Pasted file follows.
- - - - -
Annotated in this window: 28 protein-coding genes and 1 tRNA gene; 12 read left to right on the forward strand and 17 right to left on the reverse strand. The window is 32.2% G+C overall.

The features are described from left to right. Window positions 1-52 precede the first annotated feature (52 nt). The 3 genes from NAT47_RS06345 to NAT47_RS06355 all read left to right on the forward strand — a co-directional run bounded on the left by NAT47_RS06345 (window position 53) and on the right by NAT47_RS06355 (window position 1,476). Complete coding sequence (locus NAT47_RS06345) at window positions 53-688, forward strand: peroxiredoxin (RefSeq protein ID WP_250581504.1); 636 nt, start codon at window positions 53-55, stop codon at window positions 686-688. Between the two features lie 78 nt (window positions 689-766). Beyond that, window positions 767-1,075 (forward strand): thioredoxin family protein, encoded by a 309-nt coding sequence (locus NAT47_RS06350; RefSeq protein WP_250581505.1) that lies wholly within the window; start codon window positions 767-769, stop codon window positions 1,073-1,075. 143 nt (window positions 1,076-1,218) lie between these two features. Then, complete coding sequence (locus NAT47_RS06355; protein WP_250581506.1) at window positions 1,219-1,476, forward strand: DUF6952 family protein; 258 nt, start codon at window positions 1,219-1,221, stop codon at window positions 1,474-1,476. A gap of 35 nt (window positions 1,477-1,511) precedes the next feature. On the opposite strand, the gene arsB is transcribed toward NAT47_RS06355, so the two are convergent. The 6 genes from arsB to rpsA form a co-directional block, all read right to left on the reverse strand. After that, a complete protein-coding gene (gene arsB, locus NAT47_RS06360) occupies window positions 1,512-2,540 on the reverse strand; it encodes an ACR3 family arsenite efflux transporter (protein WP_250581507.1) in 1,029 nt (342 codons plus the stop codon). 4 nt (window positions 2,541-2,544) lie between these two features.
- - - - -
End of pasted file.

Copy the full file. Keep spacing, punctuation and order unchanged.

Annotated in this window: 28 protein-coding genes and 1 tRNA gene; 12 read left to right on the forward strand and 17 right to left on the reverse strand. The window is 32.2% G+C overall.

The features are described from left to right. Window positions 1-52 precede the first annotated feature (52 nt). The 3 genes from NAT47_RS06345 to NAT47_RS06355 all read left to right on the forward strand — a co-directional run bounded on the left by NAT47_RS06345 (window position 53) and on the right by NAT47_RS06355 (window position 1,476). Complete coding sequence (locus NAT47_RS06345) at window positions 53-688, forward strand: peroxiredoxin (RefSeq protein ID WP_250581504.1); 636 nt, start codon at window positions 53-55, stop codon at window positions 686-688. Between the two features lie 78 nt (window positions 689-766). Beyond that, window positions 767-1,075 (forward strand): thioredoxin family protein, encoded by a 309-nt coding sequence (locus NAT47_RS06350; RefSeq protein WP_250581505.1) that lies wholly within the window; start codon window positions 767-769, stop codon window positions 1,073-1,075. 143 nt (window positions 1,076-1,218) lie between these two features. Then, complete coding sequence (locus NAT47_RS06355; protein WP_250581506.1) at window positions 1,219-1,476, forward strand: DUF6952 family protein; 258 nt, start codon at window positions 1,219-1,221, stop codon at window positions 1,474-1,476. A gap of 35 nt (window positions 1,477-1,511) precedes the next feature. On the opposite strand, the gene arsB is transcribed toward NAT47_RS06355, so the two are convergent. The 6 genes from arsB to rpsA form a co-directional block, all read right to left on the reverse strand. After that, a complete protein-coding gene (gene arsB, locus NAT47_RS06360) occupies window positions 1,512-2,540 on the reverse strand; it encodes an ACR3 family arsenite efflux transporter (protein WP_250581507.1) in 1,029 nt (342 codons plus the stop codon). 4 nt (window positions 2,541-2,544) lie between these two features.